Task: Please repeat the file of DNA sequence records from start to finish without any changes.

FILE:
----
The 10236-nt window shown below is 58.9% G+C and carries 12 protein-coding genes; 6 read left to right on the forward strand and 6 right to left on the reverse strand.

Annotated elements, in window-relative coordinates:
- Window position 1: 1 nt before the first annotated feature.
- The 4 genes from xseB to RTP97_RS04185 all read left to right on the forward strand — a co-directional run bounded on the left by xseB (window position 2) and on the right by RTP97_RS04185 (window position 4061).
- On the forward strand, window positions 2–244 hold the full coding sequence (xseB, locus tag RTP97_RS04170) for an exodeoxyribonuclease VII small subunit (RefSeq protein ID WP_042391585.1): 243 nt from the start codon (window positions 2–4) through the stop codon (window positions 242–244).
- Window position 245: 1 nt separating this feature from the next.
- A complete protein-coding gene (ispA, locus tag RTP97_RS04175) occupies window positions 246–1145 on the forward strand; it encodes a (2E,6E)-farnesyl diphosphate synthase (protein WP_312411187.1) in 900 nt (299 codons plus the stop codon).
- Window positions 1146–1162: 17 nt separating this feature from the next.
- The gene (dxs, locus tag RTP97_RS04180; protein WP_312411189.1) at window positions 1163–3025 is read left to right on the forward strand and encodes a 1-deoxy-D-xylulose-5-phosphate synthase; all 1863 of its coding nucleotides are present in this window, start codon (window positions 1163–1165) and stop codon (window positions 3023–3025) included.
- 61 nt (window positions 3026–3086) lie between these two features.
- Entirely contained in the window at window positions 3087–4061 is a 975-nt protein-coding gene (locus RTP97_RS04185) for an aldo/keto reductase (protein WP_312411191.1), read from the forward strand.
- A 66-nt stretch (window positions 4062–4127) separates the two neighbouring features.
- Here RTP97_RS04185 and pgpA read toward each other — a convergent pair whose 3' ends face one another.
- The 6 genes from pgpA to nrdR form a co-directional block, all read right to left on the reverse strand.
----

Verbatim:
The 10236-nt window shown below is 58.9% G+C and carries 12 protein-coding genes; 6 read left to right on the forward strand and 6 right to left on the reverse strand.

Annotated elements, in window-relative coordinates:
- Window position 1: 1 nt before the first annotated feature.
- The 4 genes from xseB to RTP97_RS04185 all read left to right on the forward strand — a co-directional run bounded on the left by xseB (window position 2) and on the right by RTP97_RS04185 (window position 4061).
- On the forward strand, window positions 2–244 hold the full coding sequence (xseB, locus tag RTP97_RS04170) for an exodeoxyribonuclease VII small subunit (RefSeq protein ID WP_042391585.1): 243 nt from the start codon (window positions 2–4) through the stop codon (window positions 242–244).
- Window position 245: 1 nt separating this feature from the next.
- A complete protein-coding gene (ispA, locus tag RTP97_RS04175) occupies window positions 246–1145 on the forward strand; it encodes a (2E,6E)-farnesyl diphosphate synthase (protein WP_312411187.1) in 900 nt (299 codons plus the stop codon).
- Window positions 1146–1162: 17 nt separating this feature from the next.
- The gene (dxs, locus tag RTP97_RS04180; protein WP_312411189.1) at window positions 1163–3025 is read left to right on the forward strand and encodes a 1-deoxy-D-xylulose-5-phosphate synthase; all 1863 of its coding nucleotides are present in this window, start codon (window positions 1163–1165) and stop codon (window positions 3023–3025) included.
- 61 nt (window positions 3026–3086) lie between these two features.
- Entirely contained in the window at window positions 3087–4061 is a 975-nt protein-coding gene (locus RTP97_RS04185) for an aldo/keto reductase (protein WP_312411191.1), read from the forward strand.
- A 66-nt stretch (window positions 4062–4127) separates the two neighbouring features.
- Here RTP97_RS04185 and pgpA read toward each other — a convergent pair whose 3' ends face one another.
- The 6 genes from pgpA to nrdR form a co-directional block, all read right to left on the reverse strand.